Merry Christmas, Louise Wise!
How would you describe your Christmas in only three words? Louise: Run (for) your life.
(I know that’s four words, but if you say it quickly it sounds like three!). I’m a bargain hunter and little frugal. I’ve a gingerbread house that’s in its tenth year! But I do go overboard at Christmas. Imagine a tacky Santa’s grotto—that’s my house.
If you could have a relationship with a literary festive character who would it be and why?
Louise: Scrooge (who’d have thought!). So I could nail the three ghosts and keep the miserable old bugger a miserable old bugger. People like him are needed to keep the self-righteous in smugland, because we, in turn, need the smug (aka do-gooders) to tell us how to do things correctly so that, God forbid, we might just cross a road without waiting for the Green Man!
If you had to exist for a week in a Christmas story … which one would it be?
Louise: Exist for a week? A whole week? Are you kidding me! All that festive goo and cheer and people being nice and stuff? Eeeeooow. Got it… Grinch! Jim Cary’s zany sense of humour would have me rocking with laughter so I’d like to be Mrs Grinch (or bit-on-the-side-Grinch).
Dead or alive literary Christmas lunch: who would you invite, and what would you serve?
Louise: Dean Koontz – for his intense writing skill and I’d pick his brain and hang on to his every word and probably annoy the hell out of him. William Shakespeare – because I can never understand why he’s a ‘great’. Charles Dickens – because he WAS a great. Virgina Wolf and Jane Austin because they look like you could have a really girly laugh with them. Terry Pratchett – just because. Terry Deary (Horrible Histories) – because he got my kids interested in books, and I figure I owe him a lunch. And what would I cook? Well, it would have to be the traditional turkey with all the trimmings. Everyone hates it but you have to eat it because Father Christmas said so—oops, mother talking again!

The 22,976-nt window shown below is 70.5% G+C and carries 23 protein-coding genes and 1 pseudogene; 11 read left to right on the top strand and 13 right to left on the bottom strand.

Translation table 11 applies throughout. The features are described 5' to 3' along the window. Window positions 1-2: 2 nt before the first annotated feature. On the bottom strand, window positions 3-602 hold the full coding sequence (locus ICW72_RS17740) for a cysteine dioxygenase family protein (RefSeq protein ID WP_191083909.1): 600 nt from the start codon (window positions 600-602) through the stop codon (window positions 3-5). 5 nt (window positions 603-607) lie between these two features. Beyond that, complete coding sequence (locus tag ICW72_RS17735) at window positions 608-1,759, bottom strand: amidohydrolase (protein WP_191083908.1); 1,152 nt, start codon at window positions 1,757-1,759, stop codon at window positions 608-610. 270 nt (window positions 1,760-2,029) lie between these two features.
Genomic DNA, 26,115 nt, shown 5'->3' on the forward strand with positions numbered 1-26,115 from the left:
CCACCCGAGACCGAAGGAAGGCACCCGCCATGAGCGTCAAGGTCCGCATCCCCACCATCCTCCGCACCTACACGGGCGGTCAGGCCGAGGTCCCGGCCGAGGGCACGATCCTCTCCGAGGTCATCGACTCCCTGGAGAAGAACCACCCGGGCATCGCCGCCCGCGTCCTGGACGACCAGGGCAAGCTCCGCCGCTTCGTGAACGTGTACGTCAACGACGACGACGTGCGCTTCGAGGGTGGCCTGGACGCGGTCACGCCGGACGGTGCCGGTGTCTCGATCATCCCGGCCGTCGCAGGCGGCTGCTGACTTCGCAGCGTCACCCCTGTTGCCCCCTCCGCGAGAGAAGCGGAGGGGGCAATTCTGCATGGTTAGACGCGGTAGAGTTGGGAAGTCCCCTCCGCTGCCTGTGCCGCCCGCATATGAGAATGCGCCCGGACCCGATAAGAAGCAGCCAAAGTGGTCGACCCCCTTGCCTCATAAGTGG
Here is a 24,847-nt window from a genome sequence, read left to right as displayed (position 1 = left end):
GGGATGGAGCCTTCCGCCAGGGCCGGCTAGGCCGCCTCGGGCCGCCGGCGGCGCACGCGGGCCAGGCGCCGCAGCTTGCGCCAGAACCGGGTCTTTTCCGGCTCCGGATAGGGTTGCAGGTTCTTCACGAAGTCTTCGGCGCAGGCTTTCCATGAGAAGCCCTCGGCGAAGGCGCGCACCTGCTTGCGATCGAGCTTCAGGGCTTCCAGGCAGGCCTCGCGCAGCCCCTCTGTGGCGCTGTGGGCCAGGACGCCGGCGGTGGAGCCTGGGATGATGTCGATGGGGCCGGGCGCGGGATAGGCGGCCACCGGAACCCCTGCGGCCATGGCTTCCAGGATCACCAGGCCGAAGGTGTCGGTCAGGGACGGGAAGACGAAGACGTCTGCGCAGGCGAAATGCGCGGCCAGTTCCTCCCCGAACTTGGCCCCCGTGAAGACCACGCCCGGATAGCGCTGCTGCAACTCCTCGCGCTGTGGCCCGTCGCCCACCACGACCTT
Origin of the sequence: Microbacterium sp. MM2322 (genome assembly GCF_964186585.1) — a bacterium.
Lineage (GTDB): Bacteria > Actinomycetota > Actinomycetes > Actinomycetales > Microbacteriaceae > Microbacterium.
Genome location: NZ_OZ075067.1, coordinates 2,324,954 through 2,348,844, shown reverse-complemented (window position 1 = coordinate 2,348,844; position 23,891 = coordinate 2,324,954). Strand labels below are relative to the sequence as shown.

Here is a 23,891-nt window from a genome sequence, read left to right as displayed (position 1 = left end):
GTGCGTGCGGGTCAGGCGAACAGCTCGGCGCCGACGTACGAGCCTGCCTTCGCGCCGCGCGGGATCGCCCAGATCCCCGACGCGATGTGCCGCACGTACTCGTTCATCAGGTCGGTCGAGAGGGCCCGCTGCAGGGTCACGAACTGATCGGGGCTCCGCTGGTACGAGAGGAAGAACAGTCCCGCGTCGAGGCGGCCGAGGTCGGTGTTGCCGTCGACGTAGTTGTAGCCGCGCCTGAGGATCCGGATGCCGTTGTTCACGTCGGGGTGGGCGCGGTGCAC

If you had to write a Christmas themed story in your current genre, what would the title be?
Louise: I always thought my genre was stories with a romantic twist but as I’ve developed as a writer, I’ve realised my stories, be them romance or sci-fi, have a loneliness theme. So, the title for my Christmas theme story would have to be: Lonely this Christmas—Bah Humbug.
What do you dislike the most about Christmas?
Louise: When it’s over. Yes, seriously, I love Christmas. The rushing to get everything ready in time for that one day, the present buying, the panic buying of crap presents at 5 pm on Christmas eve, the binge drinking and eating, rubbish TV, and I suppose, without sounding too cheesy, family get-togethers.
Louise: Jolly! Only Miranda Hart can say ‘jolly’ throughout the year.
Louise Wise was in the Christmas chair: Web: http://amzn.to/1k6zpL0
A last word from Mrs wise words…
NEW RELEASE 16th DECEMBER 2016: WILD AWAKE ASLEEP
Past events can be changed but one must be careful of how one does it because it’ll impact on the rest of one’s life.’—Dáire Quin, Modify your Destiny if you Must, 2003. No one saw Julie’s car leave the road, no one saw her crash into the watery ditch, no one saw the gnarled tree branch pierce through the window screen and impale her to her seat. No one heard her screams. Yet, this was the beginning of Julie’s life. Julie Compton, is a forty-something woman, striving for success in a male dominated business world. She thinks she’s made it. She thinks she has it all. Trouble is, her destiny has been travelling in the wrong direction and Julie is now forced to relive her life by occupying people’s bodies from her past in a time-travel, paranormal adventure.
For readers who enjoyed books like ‘The Time Traveler’s Wife’ and ‘The Lovely Bones’.